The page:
International archaeology cooperation leads to new discovery back to 41,000 years ago in China
Published: Mar 03, 2022 11:33 PM


Nihewan Basin in North China's Hebei Province Photo: Courtesy of the National Cultural Heritage Administration

Nihewan Basin in North China's Hebei Province Photo: Courtesy of the National Cultural Heritage Administration

China's joint international archaeology project has contributed to a significant discovery that can be traced back to 41,000 years ago in North China. 

According to a seminar held by the National Cultural Heritage Administration (NCHA) on Thursday, Chinese archaeologists have confirmed that an ancient site in the Nihewan Basin, a depression in a mountainous region of North China's Hebei Province, is the earliest-known ochre workshop in East Asia.

In a study published in the journal Nature, the team revealed the lifestyle of humans living in East Asia 40,000 years ago, and the artifacts they excavated are between 39,000 and 41,000 years old.

The Nihewan archaeological project is an important achievement of Paleolithic archaeological research. It vividly explains the human culture, technology, aesthetics and spiritual world of the Paleolithic Age in China, and is of great value.

Ochre pieces, stone and bone tools and animal fossil fragments scattered around the area suggest that the clay earth pigment was processed there, via grinding and pounding, to produce powders of different colors and grain sizes.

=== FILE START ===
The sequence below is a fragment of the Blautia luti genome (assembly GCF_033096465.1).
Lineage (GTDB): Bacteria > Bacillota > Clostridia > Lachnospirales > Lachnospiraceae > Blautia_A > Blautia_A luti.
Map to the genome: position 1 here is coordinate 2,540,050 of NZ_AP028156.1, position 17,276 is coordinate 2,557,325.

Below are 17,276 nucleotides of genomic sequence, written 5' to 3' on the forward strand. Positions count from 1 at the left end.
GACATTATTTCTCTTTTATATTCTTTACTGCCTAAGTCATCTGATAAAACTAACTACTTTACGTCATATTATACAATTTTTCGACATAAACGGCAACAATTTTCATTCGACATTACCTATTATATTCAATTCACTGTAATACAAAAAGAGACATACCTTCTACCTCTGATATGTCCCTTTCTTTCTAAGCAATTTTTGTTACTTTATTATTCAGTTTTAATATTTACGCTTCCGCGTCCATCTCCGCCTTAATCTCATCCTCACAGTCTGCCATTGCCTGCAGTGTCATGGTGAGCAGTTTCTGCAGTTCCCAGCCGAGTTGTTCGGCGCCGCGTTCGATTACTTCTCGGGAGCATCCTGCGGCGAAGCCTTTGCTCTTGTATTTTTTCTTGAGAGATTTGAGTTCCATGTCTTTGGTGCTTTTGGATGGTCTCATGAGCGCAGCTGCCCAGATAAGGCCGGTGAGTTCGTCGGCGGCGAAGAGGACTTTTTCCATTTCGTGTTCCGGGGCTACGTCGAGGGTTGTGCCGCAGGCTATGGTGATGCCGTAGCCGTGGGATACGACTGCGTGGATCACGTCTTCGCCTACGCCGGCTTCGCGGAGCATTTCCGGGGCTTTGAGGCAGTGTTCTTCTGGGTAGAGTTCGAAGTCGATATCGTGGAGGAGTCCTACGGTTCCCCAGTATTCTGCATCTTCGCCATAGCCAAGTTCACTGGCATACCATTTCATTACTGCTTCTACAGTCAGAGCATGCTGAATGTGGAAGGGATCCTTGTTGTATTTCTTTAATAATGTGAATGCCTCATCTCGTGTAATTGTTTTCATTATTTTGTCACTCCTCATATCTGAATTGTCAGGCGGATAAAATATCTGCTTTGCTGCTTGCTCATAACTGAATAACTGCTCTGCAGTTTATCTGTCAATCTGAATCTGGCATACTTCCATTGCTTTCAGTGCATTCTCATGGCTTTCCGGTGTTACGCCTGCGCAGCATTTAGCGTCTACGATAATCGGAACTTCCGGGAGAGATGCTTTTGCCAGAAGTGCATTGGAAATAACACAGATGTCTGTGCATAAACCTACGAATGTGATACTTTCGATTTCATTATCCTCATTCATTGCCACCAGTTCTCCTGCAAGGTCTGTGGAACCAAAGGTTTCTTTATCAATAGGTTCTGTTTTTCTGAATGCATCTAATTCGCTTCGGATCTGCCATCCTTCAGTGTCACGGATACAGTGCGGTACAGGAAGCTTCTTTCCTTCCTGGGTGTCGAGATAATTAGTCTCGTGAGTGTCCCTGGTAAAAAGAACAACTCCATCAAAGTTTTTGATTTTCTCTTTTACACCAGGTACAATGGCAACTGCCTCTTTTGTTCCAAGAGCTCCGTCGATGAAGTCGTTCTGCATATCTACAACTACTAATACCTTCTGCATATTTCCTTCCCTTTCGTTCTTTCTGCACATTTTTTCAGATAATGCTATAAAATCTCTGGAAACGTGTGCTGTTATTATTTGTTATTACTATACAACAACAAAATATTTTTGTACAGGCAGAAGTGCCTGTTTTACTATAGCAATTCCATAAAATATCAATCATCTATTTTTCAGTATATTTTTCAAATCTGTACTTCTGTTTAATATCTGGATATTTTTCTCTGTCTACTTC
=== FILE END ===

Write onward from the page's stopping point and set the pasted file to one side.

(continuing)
The unearthed slender and small stone tools are believed to have been tools for drilling, as well as for processing fur, cutting plants and animal soft tissue.

The researchers drew the conclusion that this discovery is the earliest-known archaeological find related to human processing pigments and small stone tools in China and even in East Asia.

Yang Shixia, co-author of the report and a researcher with the Chinese Academy of Sciences and the Max Planck Institute for the Science of Human History, told the Global Times on Thursday that the Hebei Provincial Institute of Cultural Relics and Archeology started to explore the site in 2013, adding that experts and institutions from Germany, France, Spain started to join in the project in 2018.

"The project was set to be completed in 2020, but due to the global COVID-19 pandemic it was delayed," said Yang.

According to Yang, the international cooperation gave full play to the superb technology of each country in this field. It also shows China's cultural confidence and contributes to the credibility of the study.

Officials from the NCHA said they will continue to advance research on the origin of humans, and Paleolithic archaeology in China. They also aim to promote multidisciplinary and interdisciplinary cooperation, strengthen international academic exchanges and dialogue, and demonstrate the human history in China with more abundant and detailed data.

"Further planned excavations will help us to better understand our evolutionary story," Yang said, adding that China has always shown an open attitude in international joint archaeology as "culture has no borders."